Living with pets involves a lot of emotions on both ends of the spectrum from laughter to tears. It also carries huge risks if people do not understand their pets’ body language – compromising the welfare of the animal and the safety of people or other species involved. Yet, the pet care industry can be a grey area with little regulation in regards to professionalism. Anyone can call themselves a dog trainer, groomer, even a behaviourist without having formal qualification or professional expertise to work with animals.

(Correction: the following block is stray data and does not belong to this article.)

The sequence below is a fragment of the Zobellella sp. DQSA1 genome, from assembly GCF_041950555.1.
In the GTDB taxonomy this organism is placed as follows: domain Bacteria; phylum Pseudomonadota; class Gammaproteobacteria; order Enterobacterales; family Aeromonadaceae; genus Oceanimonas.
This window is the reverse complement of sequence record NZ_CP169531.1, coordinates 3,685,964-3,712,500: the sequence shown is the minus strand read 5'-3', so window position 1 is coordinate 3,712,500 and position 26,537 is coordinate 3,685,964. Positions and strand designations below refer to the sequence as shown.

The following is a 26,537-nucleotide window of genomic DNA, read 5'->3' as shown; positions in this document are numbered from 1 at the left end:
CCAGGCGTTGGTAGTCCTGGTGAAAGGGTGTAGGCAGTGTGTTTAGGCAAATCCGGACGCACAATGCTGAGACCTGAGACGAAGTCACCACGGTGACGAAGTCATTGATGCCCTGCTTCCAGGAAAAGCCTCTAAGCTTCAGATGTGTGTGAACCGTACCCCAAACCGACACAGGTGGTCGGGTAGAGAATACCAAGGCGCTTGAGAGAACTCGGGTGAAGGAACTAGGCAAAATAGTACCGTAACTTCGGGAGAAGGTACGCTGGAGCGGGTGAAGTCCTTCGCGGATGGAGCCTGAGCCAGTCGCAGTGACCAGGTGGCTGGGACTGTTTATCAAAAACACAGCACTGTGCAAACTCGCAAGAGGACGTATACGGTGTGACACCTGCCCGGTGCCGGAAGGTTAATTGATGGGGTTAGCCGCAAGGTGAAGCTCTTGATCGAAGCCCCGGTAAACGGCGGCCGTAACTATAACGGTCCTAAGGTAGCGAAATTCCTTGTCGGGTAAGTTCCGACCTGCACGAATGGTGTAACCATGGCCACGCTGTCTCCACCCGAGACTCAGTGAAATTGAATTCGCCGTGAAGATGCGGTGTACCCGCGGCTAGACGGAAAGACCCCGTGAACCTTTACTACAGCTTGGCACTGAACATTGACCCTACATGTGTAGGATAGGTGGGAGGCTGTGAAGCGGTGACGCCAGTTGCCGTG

One thing that’s black and white is that there is no magic wand to change behaviour overnight – human or canine. However, there are certain science-based learning theory and training principles that have been proven to work. I do not offer one-off behavioural visits and I believe it is unrealistic and unethical to promise quick fixes to problem behaviours. My goal is to help dog parents achieve realistic expectations of their furry family members and of themselves too by explaining canine body language, how dogs learn and how to teach them using reward-based training techniques. Because I believe in long-term solutions instead of quick fixes.